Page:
Today I’m excited to tell you that our general AI project has reached another important milestone.
A quick reminder of what our AI brain team has achieved so far:
an AI that can play Pong, a Breakout game (left/right movement, responding to visual input, achieving a simple goal)
Brain Simulator (a visual editor for designing the architecture of artificial brains)
The new milestone is that our general AI is now able to play a game that requires it to complete a series of actions in order to reach a final goal. This means that our AI is capable of working with a delayed reward and that it is able to create a hierarchy of goals.
Without any prior knowledge of the rules of the game, the AI was motivated to move its body through a maze-like map and learn the rules of the game. The agent behaves according to the principles of reinforcement learning – this means that it seeks reward and avoids punishment. It moves to the place in the maze where it receives the highest reward, and avoids places where it won’t be rewarded. We have visualized this as a 2D map, but in fact the agent works on an arbitrary dimension and the 2D map is our visualization only. The agent actually “sees” 8 numbers (8-dimensional state space) which change according to the agent’s behavior, and it must learn to understand the effects of its actions on these numbers.
Here you can see an example map of the reward areas – the red places represent the highest reward for the AI, and the blue places represent the least reward. The AI agent always tries to move to the reddest place on the map.
Visualization of the agent’s knowledge for a particular task, which changes the state of the lights. It tells the agent what to do in order to change the state of the lights in all known states of the world. The heat map corresponds to the expected utility (“usefulness”) of the best action learned in a given state. A graphical representation of the best action is shown at each position on the map.
The agent’s current goal is to go towards the light switch and turn on the lights.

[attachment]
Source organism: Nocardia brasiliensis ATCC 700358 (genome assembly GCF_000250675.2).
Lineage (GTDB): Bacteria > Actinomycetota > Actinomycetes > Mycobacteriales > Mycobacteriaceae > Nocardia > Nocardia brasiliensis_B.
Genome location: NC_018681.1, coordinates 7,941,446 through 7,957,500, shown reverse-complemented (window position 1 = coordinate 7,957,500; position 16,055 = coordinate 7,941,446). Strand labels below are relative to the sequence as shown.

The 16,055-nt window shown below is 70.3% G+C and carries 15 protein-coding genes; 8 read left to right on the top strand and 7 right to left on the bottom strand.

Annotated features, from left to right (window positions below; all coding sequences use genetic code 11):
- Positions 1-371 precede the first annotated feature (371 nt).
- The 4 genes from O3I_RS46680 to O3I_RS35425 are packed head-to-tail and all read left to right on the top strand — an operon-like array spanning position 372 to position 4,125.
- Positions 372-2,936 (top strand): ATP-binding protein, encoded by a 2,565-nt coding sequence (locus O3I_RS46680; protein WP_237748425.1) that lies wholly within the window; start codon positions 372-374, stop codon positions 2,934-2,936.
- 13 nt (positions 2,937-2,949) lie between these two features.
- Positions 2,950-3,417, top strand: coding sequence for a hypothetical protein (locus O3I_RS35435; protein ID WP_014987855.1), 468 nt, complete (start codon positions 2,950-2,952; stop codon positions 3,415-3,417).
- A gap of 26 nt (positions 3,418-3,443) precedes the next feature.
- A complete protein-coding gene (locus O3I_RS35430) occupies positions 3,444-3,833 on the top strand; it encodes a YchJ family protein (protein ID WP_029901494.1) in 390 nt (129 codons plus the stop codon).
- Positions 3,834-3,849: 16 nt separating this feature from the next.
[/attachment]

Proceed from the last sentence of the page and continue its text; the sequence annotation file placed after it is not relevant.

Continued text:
The maze we are using is one where doors can be opened and closed according to a switch, and lights can be turned on or off according to a different switch. When all of the doors are open, the AI agent moves easily through the maze to reach a final destination. This kind of task only requires that the agent complete one simple goal.
The agent uses its learned knowledge to reach the light switch and press the button in order to turn on the lights.
However, imagine that the agent wants to turn on the light but the doors to the light switch are closed. In order to get to the light switch, it first has to open the door by pressing a door switch. Now imagine that this door switch is located in a completely different part of the maze. Before the AI agent can reach its final destination, it has to understand that it cannot move directly to its goal location. If first has to move away from the light switch in order to press a different switch that will open the necessary door.
Our AI is able to follow a complex chain of strategy in order to complete its main goal. It can assign a hierarchical order to its various goals and plan ahead so it reaches an even bigger goal.
The agent solves a more complex task. It has to open two doors in a particular sequence in order to turn on/off the lights. Everything is learned autonomously online.
How this is different from Pong/Breakout, our first milestone with the AI
The AI is able to perform more complex directional tasks and (in some ways) in a more complex environment. While in the Pong environment it could only move left or right, in this maze the agent is able to move left/right, up/down, stay still, or press a switch.